Wednesday, February 27, 2008

go VOLS [tobacco]


In this week's Metro Pulse I read about the University of Tennessee taking a grant from Philip Morris to establish the Center for Tobacco Grower Research (CTGR). As expected, there's been a an uproar from anti-tobacco interests condemning the university's supposed support for the death of tobacco-addicted Americans. Douglas Benton, of No Smoking in Restaurants in Tennessee (NoSIR) fame has been irate. "I don't understand why my university would try to help farmers to make more money selling something that has no possible benefit at all to a human."

C'mon, Mr. Benton, give it a break. You got what you wanted. Nobody can smoke in restaurants anymore. And you're still not happy?

[full disclosure: I'm writing this while smoking a cigar. an excellent, satisfying cigar]

It seems that anti-smoking activists will not stop until tobacco is an illegal substance. Their rhetoric sounds familiar to the temperance movements that pushed through the Prohibition. They see tobacco as an unredeemable evil thing, needing to be wiped out from our culture. And if the people don't voluntarily give it up they'll get the get the government to take that right away for their own good, just as they did with alcohol in the 1920s.

Concerning the CTGR: it's an agriculture program to help American farmers grow a legal crop. One that, by the way, is an important part of Tennessee's economy. Also, the Center is not funded by the University, no public money will help big bad Tobacco. And look at the University's seal: you'll see "Agriculture" and "Commerce" written in the middle. The Center fulfills one of the oldest charters of UT. It will help farming Tennesseans compete with overseas tobacco growers and be able to make a living off their land. How is this immoral?

The demand for tobacco remains: it is a legal substance. There is a demand worldwide for tobacco. With the CTGR, Tennessee can help its farmers compete if they so choose. I, for one, would love to smoke a Tennessee cigar.

Just because people don't like being around smoking doesn't give them the right to judge whether it should be researched or grown. Is it bad for us? Yes. Can we still make adult decisions and smoke in appropriate environments? Yes. NoSIR has driven smoking out of public places (which is not a bad thing). But Mr. Benton doesn't need to overextend his zeal into the economics of growing tobacco. Either get the government to Prohibit it, or get off of UT's back.

6 comments:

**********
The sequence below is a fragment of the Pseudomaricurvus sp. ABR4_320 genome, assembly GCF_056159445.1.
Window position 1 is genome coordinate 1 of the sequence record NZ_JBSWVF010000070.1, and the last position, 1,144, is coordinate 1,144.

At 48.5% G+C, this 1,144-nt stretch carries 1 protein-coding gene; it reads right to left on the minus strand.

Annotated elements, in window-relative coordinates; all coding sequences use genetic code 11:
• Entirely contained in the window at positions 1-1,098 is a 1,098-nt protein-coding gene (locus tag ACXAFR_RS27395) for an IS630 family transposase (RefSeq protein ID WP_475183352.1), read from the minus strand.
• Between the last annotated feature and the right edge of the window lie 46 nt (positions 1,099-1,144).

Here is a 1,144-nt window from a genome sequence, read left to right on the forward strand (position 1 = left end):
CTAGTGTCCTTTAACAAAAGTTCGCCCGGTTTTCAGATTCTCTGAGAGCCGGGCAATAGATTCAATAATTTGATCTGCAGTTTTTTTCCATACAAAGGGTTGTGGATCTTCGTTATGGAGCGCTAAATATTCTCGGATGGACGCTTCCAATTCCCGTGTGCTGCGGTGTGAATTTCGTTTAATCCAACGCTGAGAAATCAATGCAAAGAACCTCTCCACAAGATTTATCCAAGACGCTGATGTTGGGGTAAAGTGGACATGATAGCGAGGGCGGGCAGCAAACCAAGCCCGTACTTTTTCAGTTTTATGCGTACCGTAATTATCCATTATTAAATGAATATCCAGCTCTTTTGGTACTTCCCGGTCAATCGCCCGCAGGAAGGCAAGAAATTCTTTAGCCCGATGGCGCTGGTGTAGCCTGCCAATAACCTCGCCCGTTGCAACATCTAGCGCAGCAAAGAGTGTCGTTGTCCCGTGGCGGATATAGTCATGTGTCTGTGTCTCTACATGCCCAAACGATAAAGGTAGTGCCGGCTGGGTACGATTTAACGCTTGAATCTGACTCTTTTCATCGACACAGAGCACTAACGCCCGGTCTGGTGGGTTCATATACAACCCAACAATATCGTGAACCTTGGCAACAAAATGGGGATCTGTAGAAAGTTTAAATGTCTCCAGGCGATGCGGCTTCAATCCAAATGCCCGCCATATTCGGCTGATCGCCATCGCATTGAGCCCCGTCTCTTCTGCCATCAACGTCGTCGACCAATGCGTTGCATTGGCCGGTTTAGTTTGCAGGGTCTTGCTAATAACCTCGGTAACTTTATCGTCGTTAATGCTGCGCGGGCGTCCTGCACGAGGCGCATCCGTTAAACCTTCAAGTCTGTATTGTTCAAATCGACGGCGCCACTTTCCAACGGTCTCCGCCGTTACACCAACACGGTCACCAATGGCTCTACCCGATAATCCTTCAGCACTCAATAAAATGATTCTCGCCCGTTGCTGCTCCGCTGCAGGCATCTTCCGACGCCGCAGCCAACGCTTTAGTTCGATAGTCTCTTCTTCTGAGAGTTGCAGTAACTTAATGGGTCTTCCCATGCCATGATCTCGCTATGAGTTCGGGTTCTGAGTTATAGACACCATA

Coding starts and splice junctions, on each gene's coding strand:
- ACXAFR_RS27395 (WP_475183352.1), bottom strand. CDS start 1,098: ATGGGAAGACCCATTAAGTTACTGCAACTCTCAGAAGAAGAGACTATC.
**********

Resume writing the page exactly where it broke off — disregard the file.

em said...

I dont know that I agree with your point of view, CK, but I think you did a very nice job setting up your argument and following it through. Well done.

If I werent so lazy, I might write a counterpoint.

Also I still have not been to the cigar bar. I need to do that.

em said...

PS. NoSIR is one of the best acronyms of all time. Not better than LAUK though... Or this one: my swim team growing up was called BEST. Brighton Eels Swim Team. You know they were stretching to think of an "e" fish to get that acronym to work.

Mickey said...

By Mr. Benton's reckoning we should abolish a lot of other things: Twinkies, Toby Keith and decorative figurines come to mind. All serve no useful purpose and can be detrimental to your health.

Actually, maybe that's not such a bad idea. No sir.

"The war on drugs is a war on personal freedom." -Bill Hicks

em said...

Decorative figurines?! But what about my collection of porcelain Presidential Mistresses? I just glued my Marilyn Monroe's skirt ruffles back on!

I would be a libertarian if I had faith in stupid or ignorant people. But I dont.

We like Bill Hicks! At least I do.

ck said...

"I do not like your stupidity, but I'll defend to the death your right to make stupid decisions."
-Voltaire, as a 21st century Libertatian

stan said...

it's the argument we'll be having all our lives: how much personal responsibility are we willing to give to the government?

i will offer no answers but i appreciate your argument, chris. and mickey's. toby keith should definitely be illegal.

actually, we should compile a list of things we don't like that might also be considered detrimental to human 'health' and then form interest groups for abolishing them. if i can't make an argument that convinces someone to stop than i might as well get the government to do my job for me.